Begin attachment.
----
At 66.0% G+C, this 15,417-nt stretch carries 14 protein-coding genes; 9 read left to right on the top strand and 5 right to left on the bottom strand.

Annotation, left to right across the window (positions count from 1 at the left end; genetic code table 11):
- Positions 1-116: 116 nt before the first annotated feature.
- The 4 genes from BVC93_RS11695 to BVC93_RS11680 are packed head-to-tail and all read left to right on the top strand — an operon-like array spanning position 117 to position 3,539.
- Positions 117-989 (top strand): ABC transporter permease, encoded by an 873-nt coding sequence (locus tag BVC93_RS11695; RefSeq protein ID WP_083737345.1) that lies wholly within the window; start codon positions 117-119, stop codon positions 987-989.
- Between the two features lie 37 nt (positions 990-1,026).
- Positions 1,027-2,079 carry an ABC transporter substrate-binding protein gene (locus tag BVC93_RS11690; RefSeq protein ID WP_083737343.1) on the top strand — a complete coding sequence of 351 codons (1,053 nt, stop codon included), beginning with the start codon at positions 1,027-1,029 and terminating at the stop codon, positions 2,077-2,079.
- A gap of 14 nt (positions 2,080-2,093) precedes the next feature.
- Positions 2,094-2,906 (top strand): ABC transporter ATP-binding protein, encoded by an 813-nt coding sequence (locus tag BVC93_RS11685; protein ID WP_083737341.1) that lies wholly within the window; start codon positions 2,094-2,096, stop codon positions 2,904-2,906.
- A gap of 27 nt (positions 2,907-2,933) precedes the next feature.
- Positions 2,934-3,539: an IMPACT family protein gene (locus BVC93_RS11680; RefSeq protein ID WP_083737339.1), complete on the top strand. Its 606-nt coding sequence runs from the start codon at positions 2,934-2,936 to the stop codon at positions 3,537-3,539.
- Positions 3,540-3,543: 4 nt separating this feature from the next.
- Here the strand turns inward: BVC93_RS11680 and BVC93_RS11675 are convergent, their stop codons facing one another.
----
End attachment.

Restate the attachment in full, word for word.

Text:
At 66.0% G+C, this 15,417-nt stretch carries 14 protein-coding genes; 9 read left to right on the top strand and 5 right to left on the bottom strand.

Annotation, left to right across the window (positions count from 1 at the left end; genetic code table 11):
- Positions 1-116: 116 nt before the first annotated feature.
- The 4 genes from BVC93_RS11695 to BVC93_RS11680 are packed head-to-tail and all read left to right on the top strand — an operon-like array spanning position 117 to position 3,539.
- Positions 117-989 (top strand): ABC transporter permease, encoded by an 873-nt coding sequence (locus tag BVC93_RS11695; RefSeq protein ID WP_083737345.1) that lies wholly within the window; start codon positions 117-119, stop codon positions 987-989.
- Between the two features lie 37 nt (positions 990-1,026).
- Positions 1,027-2,079 carry an ABC transporter substrate-binding protein gene (locus tag BVC93_RS11690; RefSeq protein ID WP_083737343.1) on the top strand — a complete coding sequence of 351 codons (1,053 nt, stop codon included), beginning with the start codon at positions 1,027-1,029 and terminating at the stop codon, positions 2,077-2,079.
- A gap of 14 nt (positions 2,080-2,093) precedes the next feature.
- Positions 2,094-2,906 (top strand): ABC transporter ATP-binding protein, encoded by an 813-nt coding sequence (locus tag BVC93_RS11685; protein ID WP_083737341.1) that lies wholly within the window; start codon positions 2,094-2,096, stop codon positions 2,904-2,906.
- A gap of 27 nt (positions 2,907-2,933) precedes the next feature.
- Positions 2,934-3,539: an IMPACT family protein gene (locus BVC93_RS11680; RefSeq protein ID WP_083737339.1), complete on the top strand. Its 606-nt coding sequence runs from the start codon at positions 2,934-2,936 to the stop codon at positions 3,537-3,539.
- Positions 3,540-3,543: 4 nt separating this feature from the next.
- Here the strand turns inward: BVC93_RS11680 and BVC93_RS11675 are convergent, their stop codons facing one another.